An airtight seal for each compartment is achieved through a sealing gasket 15 mating with an opposing housing side wall as pictured in FIG. 7a. This seal is always tight due to the downward force exerted by the weight of the compartment itself. Individual compartments can be locked through the utilization of a standard locking plate 3 thus preventing access by unauthorized individuals. Monitoring of inside humidity levels of the compartments is achieved by reading the externally displayed hygrometer 9. Humidity generating units 6 & 23 can be removed for charging.
FIG. 4A shows a cross-sectional view of different rotational hinge designs. A rising swivel hinge 19 raises the upper storage compartment when it is rotated around its axis. Rising swivel hinge 19 can incorporate a locking mechanism that will stop rotation at 90 degrees or another suitable opening dimension. In larger volume humidor designs a rising swivel hinge can reduce the wear and potential rolling of the gasket. Threaded hinge 21 shows a different design that can be substituted to produce a constant compression of the gasket material. A simple rotational hinge 20 can also be utilized between the compartments.
Operation is simple with varying designs of rotational hinge mechanisms as illustrated in FIG. 4A. Accessing contents of compartments are basically the same as the preferred embodiment.
FIGS. 7B and 7C are a cross-sectional view of different types of mechanical fits that can form a seal between the storage compartments. Mechanical seal 34 and 34A form a tight fit through the utilization of a tongue and groove configuration between the side walls of the upper and lower storage compartments. Mechanical seal 34 and 34A replace the gasket material in the preferred embodiment.
Operation of the humidor utilizing a mechanical seal as presented in FIG. 7B and 7C is basically the same as the preferred embodiment except that as one rotates the upper compartments a slight lifting action is required to disengage the tongue and groove fit.
FIGS. 9A and 9B show a perspective view of the humidor with cantilevers 22 mounted on the sides of the storage compartments. The cantilevers are secured by bolts mounted to the individual storage compartments. The cantilever pivots around the bolts secured to the compartments.
Operation of the vertical cantilever 22 as pictured in FIGS. 9A and 9B is simply achieved by lifting upward on the top storage compartment. Through cantilever mechanisms 22 the subsequent lower compartments are raised and pivoted backwards thus exposing all compartment contents.
FIGS. 10A and 10B show a perspective view of the humidor with a accessory storage divider 25 installed into the compartment. This divider separates the compartment into a humidified section and a non humidified section. This divider is constructed of nontoxic materials. Storage compartment divider 26 can divide the storage compartment into separate and distinct compartments thus increasing the quantity of different tobacco products stored within a given space. Not shown is a compartment divider that is removable and repositionable that fits within the venting structure that allows a customized arrangement of compartment.
Usage of compartment dividers as illustrated in FIGS. 10A and 10B are straight forward. Accessories such as cigar cutters, pipes, lighters, etc. can be stored in one convenient location by sub-dividing the upper compartment with a divider 25. This new section is not in contact with humidity sources. Compartment dividers 26 add increased segmentation to compartments increasing the quantity of unique tobacco products being stored.
Accordingly, it can be seen that the invention with independent storage compartments can be arranged in a vertical manner with a fulcrum and cantilever rotational means that allows the compartments to be opened in many swiveable configurations maximizing utilization of space requirements and accessibility while increasing reliability and eliminating external support members. These independent storage compartments prevent the communication and subsequent adulteration of unique tobacco products via migration of airborne ethers. As stated its sealing mechanism provides a more reliable and economical air tight storage compartment that conforms to irregularities and wear while eliminating components, materials and fabrication steps. As stated an integrated venting structure within each independent storage compartment allows free circulation of humidified air around and between tobacco products, humidity generating devices and humidity monitoring devices. As stated monitoring of internal humidity is more accurate and will not compromise the internal environment within each separate storage compartments.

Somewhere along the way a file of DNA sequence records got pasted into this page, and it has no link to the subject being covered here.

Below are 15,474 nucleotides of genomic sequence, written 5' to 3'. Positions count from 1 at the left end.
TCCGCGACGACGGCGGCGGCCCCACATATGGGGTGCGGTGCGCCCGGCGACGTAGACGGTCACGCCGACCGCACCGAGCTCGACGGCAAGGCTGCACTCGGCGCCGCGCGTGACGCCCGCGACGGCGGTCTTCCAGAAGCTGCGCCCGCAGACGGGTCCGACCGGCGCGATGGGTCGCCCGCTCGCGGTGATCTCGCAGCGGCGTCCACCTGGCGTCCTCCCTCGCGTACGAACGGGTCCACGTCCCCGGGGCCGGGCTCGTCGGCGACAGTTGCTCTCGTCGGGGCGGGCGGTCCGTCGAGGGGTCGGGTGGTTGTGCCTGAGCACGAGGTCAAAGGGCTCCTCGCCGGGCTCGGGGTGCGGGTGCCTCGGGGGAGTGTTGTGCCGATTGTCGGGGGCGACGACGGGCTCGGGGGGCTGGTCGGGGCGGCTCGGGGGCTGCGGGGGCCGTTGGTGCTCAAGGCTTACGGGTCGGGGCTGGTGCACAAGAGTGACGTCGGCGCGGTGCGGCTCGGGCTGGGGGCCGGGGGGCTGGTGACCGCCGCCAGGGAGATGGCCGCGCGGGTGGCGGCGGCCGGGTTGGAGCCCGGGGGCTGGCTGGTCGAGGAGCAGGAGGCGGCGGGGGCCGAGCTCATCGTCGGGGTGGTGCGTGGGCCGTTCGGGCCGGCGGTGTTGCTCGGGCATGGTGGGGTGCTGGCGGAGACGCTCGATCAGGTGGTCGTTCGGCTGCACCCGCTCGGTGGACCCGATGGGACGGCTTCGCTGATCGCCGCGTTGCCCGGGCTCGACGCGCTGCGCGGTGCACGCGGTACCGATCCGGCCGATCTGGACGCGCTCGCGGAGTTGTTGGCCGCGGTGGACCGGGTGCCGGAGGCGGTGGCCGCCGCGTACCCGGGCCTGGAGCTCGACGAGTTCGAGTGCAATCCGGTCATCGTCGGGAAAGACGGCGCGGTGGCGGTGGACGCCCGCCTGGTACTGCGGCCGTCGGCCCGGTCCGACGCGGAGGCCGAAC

Although the description above contains many specificities, these should not be construed as limiting the scope of the invention but as merely providing illustrations of some of the presently preferred embodiments of this invention. Various other embodiments and ramifications are possible within it's scope. For example, many other ramifications and variations are possible within the teachings of the invention. For example many other rotational means can be employed to allow accessibility to individual storage compartments. In place of a gasket material to seal compartments a mechanical interlocking fit can be utilized to achieve an airtight compartment eliminating additional fabrication and components. By utilizing the cantilever in a vertical arrangement access to all compartments are achieved simultaneously by simply lifting up on the top compartment adding ease and simplicity to operation. Thus the scope of the invention should be determined by the appended claims and their legal equivalents, rather than by the examples given.
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|Citing Patent||Filing date||Publication date||Applicant||Title|
|US8322354 *||Dec 4, 2012||Toly Products (U.K.) Ltd.||Make-up kit|
|US8333925 *||Jun 1, 2010||Dec 18, 2012||Jeffrey Michael Holmes||Ergonomic pipetting workstation|
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|U.S. Classification||131/329, 131/300, 312/31, 206/213.1, 131/290|
|Mar 28, 2007||REMI||Maintenance fee reminder mailed|
|Sep 9, 2007||LAPS||Lapse for failure to pay maintenance fees|
|Oct 30, 2007||FP||Expired due to failure to pay maintenance fee|
Effective date: 20070909